Diet Diary: Herbal comforts to turn to in fever season 

From Tulsi to Giloe, these plants can come to your rescue!

Written by Ishi Khosla | Updated: September 17, 2016 2:04 pm
fever, fever season, herbal medicine, fever herbal remedies, giloe,  papaya, papaya leaves, tulsi, news, latest news, India news, national news Tulsi, the ‘Queen of Herbs’ as implied by its name Ocimum Sanctum in Greek, is a much-cherished herb by virtue of its healing properties.

Papaya leaves

Anecdotal evidence suggests that raw papaya leaf extract helps boost platelets, also known as thrombocytes. A few recent studies have also shown the leaf’s effect in tackling dengue. A 2009 Malaysian study, conducted on mice, also reported significant improvement in thrombocyte count in the group which received papaya leaf formulations as compared to the control group. It seems that this bitter green juice is promising without posing any serious side-effects.

Papaya leaf, interestingly, has also been found to possess powerful anti-malarial and anti-cancer properties. Its extract has been used in some parts of the world as a prophylactic to prevent malaria. A Purdue University study showed papaya leaf consists of over 50 active ingredients, known to kill fungi, worms, parasites, bacteria, and many forms of cancer cells. In addition, papaya leaves also contain important nutrients that support the immune system — vitamins A, C, E and Papain, an important enzyme that breaks down proteins naturally and aids digestion. For dengue, papaya juice can be extracted by crushing and sieving fresh leaves. One leaf of papaya gives about a tablespoon of bitter juice. Two tablespoons of papaya leaf juice can be given to dengue patient three times a day in six-hour intervals.


Also known as Guduchi (a plant that protects from diseases in Sanskrit), Giloe enjoys the reputation of being one of the most famous medicinal plants in Ayurveda. It too has been reported to help treat dengue in early stages without any side-effects. It has been reported to increase platelets in a significant manner and lower body temperature. Giloe, known as Rasayana plant in Ayurveda, has been reported to enhance general body resistance and promote longevity. It has also been reported to have anti-stress and adaptogenic properties.

Nutritionally, Giloe is high in fibre, potassium and chromium, and is a good source of proteins, carbohydrates, iron and calcium. Several bio-active components like alkaloids, flavanoids, tannins and plant steroids have been isolated from different parts of the plant and contribute to its high antioxidant status and curative properties. These components have also been reported to play an important role in blood glucose regulation, anti-diabetic potential, cholesterol lowering and anti-inflammatory effects. Giloe has also been reported to possess immune-stimulating properties.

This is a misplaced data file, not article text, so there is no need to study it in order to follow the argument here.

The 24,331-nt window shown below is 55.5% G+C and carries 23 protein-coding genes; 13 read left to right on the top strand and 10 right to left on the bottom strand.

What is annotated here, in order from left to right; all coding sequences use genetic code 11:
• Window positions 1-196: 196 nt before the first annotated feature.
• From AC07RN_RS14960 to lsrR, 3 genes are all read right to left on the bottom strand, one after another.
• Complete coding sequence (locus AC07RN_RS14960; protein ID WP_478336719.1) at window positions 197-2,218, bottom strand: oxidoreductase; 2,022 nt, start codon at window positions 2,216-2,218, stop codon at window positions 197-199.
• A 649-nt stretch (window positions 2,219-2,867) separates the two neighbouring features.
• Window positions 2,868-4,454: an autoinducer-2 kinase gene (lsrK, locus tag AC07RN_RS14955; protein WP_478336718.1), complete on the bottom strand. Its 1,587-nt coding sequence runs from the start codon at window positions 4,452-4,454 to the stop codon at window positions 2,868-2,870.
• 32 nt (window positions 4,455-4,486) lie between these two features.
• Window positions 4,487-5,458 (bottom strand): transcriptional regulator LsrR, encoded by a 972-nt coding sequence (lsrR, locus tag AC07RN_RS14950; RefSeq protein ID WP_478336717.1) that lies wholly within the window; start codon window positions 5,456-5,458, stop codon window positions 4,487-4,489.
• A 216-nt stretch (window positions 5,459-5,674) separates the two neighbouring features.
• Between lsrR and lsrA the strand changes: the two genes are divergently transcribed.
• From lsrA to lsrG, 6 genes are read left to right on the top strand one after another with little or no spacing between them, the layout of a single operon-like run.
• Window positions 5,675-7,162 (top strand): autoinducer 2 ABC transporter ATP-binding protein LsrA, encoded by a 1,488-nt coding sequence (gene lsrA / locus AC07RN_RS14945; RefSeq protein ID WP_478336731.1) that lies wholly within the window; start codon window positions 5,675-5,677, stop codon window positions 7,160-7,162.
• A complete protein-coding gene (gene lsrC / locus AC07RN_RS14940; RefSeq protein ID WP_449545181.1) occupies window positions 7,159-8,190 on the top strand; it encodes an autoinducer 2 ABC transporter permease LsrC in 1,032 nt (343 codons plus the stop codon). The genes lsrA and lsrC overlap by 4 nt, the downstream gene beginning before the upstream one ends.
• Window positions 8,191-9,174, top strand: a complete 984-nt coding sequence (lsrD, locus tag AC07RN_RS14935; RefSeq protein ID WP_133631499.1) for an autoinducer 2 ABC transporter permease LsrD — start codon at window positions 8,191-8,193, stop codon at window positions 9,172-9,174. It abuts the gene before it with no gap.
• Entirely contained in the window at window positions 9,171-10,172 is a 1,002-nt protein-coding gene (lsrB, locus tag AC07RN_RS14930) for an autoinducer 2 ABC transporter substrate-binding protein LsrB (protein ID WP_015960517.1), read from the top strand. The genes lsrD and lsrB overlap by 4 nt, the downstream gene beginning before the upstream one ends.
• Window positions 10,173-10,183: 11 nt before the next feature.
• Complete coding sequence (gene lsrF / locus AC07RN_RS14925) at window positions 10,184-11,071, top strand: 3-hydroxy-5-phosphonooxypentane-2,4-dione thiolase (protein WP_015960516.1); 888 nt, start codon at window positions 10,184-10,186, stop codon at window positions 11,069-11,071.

Tulsi, the ‘Queen of Herbs’ as implied by its name Ocimum Sanctum in Greek, is a much-cherished herb by virtue of its healing properties. Among its innumerable benefits, Tulsi reduces stress, enhances endurance, increases oxygen utilisation, boosts the immune system, slows ageing, reduces inflammation, prevents gastric ulcers, lowers fevers, cholesterol and high blood pressure. It also protects teeth and gums, fights bacterial, viral and fungal infections, improves digestion and provides a rich supply of anti-oxidants and other nutrients. A premier adaptogen, Tulsi offers remarkable preventive and curative potential with respect to many stress-related degenerative disorders. The leading active compounds in Tulsi include eugenol (volatile oil), ursolic acid and rosmarinic acid. Its seeds contain essential fatty acids – linoleic acid and linolenic acid. Although, not of much nutritional significance, Tulsi does contain vitamins like A and C and minerals calcium, iron, and zinc.

It has also been reported to have mild hypoglycemic (lowering of blood sugar) and blood thinning properties which must be kept in mind by diabetics and heart patients on medication. As the long-term use of herbal medicines/ preparations has not been well established, these must be administered under professional supervision and guidance. In addition, herbal medicines must not be consumed by pregnant women, nursing mothers, toddlers and infants. A word of caution, especially for those suffering from auto-immune diseases and are taking immune-suppressants as these herbs may interfere with the medication.

Author is a clinical nutritionist and founder of and Whole Foods India